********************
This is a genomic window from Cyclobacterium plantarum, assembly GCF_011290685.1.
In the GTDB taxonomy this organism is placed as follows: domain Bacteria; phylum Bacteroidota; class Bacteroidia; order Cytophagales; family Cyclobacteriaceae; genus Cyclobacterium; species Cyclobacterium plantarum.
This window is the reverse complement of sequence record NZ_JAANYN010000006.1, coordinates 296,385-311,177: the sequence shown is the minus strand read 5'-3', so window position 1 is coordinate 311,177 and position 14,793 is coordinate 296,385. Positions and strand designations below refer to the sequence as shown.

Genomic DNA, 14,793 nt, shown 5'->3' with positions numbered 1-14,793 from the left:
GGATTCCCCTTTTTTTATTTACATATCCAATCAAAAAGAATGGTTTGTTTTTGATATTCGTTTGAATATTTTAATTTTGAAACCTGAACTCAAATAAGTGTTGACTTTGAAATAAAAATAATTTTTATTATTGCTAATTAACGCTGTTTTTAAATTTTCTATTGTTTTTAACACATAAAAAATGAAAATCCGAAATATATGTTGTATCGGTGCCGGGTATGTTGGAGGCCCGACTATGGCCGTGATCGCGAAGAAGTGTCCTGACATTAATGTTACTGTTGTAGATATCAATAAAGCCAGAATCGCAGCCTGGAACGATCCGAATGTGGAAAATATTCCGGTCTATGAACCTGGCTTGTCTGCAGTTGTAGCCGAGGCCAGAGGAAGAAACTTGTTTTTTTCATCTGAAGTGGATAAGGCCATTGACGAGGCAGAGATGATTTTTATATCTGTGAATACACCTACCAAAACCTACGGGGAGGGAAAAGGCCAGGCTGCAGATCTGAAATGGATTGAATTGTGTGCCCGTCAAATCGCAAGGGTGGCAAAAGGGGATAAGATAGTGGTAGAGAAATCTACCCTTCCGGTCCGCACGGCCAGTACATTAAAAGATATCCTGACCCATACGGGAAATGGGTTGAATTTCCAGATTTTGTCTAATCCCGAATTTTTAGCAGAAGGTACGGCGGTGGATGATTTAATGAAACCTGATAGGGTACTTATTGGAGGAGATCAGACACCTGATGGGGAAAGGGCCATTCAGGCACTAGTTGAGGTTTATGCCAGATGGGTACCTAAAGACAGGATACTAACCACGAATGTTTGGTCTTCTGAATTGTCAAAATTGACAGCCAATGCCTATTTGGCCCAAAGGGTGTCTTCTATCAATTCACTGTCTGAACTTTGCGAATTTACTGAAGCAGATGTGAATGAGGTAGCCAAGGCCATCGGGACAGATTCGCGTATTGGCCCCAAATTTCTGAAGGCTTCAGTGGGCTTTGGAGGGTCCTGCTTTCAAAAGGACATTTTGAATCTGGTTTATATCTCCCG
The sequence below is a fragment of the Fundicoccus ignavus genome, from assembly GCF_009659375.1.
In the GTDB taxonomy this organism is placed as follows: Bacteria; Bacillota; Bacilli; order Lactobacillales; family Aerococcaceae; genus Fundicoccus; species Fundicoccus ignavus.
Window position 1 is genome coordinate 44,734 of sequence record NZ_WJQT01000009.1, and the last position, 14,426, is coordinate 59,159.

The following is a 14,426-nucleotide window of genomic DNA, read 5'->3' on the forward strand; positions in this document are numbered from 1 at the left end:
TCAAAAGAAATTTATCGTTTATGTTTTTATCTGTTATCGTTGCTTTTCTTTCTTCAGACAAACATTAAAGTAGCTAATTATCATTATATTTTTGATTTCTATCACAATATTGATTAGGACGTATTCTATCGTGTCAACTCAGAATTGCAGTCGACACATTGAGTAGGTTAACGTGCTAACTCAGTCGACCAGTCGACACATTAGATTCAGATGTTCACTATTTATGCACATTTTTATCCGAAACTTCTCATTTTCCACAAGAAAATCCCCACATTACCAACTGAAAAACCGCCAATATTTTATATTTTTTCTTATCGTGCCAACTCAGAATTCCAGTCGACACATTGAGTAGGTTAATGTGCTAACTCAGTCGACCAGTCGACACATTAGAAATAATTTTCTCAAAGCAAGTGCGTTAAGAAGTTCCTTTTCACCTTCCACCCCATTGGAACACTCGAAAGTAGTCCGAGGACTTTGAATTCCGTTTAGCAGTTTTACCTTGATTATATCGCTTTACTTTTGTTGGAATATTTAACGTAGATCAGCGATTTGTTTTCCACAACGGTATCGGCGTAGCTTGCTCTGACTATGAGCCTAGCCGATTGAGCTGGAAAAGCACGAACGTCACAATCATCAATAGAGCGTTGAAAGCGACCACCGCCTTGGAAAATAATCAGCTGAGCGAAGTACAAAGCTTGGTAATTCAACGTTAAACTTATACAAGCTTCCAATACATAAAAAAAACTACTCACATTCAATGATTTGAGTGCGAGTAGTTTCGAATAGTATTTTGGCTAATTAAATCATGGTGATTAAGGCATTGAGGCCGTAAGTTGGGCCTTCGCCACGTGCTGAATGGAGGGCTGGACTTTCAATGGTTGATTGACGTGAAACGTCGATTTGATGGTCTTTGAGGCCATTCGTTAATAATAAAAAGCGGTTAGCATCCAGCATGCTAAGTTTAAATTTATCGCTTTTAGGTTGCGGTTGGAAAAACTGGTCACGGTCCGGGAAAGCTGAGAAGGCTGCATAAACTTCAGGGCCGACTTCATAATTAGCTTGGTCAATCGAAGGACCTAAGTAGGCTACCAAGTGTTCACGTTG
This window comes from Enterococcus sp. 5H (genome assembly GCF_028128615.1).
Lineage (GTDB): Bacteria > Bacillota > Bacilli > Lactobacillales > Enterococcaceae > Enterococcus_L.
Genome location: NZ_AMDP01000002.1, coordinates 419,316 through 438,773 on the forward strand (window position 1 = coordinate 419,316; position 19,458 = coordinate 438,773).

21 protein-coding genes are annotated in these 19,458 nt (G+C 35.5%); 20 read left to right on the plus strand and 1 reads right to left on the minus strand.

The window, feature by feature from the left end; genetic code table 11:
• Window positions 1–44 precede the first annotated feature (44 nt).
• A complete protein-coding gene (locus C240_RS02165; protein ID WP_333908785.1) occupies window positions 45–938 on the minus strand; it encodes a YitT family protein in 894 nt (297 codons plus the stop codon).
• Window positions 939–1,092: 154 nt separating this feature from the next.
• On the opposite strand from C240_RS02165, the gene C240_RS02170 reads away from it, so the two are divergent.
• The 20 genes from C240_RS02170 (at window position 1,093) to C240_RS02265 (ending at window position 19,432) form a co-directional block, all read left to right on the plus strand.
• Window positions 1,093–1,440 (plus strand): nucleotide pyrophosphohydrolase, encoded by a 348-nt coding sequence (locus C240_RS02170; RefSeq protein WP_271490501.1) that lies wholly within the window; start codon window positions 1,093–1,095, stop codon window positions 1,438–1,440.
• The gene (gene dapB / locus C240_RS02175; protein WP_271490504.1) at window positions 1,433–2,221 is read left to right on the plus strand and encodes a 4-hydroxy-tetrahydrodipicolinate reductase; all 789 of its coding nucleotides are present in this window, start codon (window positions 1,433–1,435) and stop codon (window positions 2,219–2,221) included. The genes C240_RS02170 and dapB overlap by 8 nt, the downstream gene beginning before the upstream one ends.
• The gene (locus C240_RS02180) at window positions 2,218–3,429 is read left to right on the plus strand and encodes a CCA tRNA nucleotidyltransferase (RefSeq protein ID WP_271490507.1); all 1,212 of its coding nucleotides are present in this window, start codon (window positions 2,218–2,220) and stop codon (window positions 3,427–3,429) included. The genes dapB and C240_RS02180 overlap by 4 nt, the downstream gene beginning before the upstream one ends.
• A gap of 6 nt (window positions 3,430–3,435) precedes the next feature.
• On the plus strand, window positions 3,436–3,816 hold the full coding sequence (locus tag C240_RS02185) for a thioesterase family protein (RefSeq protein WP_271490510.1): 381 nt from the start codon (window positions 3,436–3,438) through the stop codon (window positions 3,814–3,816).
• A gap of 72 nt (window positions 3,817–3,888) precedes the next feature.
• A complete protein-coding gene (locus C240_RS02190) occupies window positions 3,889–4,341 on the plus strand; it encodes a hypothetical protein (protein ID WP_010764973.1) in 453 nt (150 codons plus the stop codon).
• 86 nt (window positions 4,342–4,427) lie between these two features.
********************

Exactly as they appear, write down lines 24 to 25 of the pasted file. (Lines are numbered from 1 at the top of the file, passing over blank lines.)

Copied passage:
• A gap of 6 nt (window positions 3,430–3,435) precedes the next feature.
• On the plus strand, window positions 3,436–3,816 hold the full coding sequence (locus tag C240_RS02185) for a thioesterase family protein (RefSeq protein WP_271490510.1): 381 nt from the start codon (window positions 3,436–3,438) through the stop codon (window positions 3,814–3,816).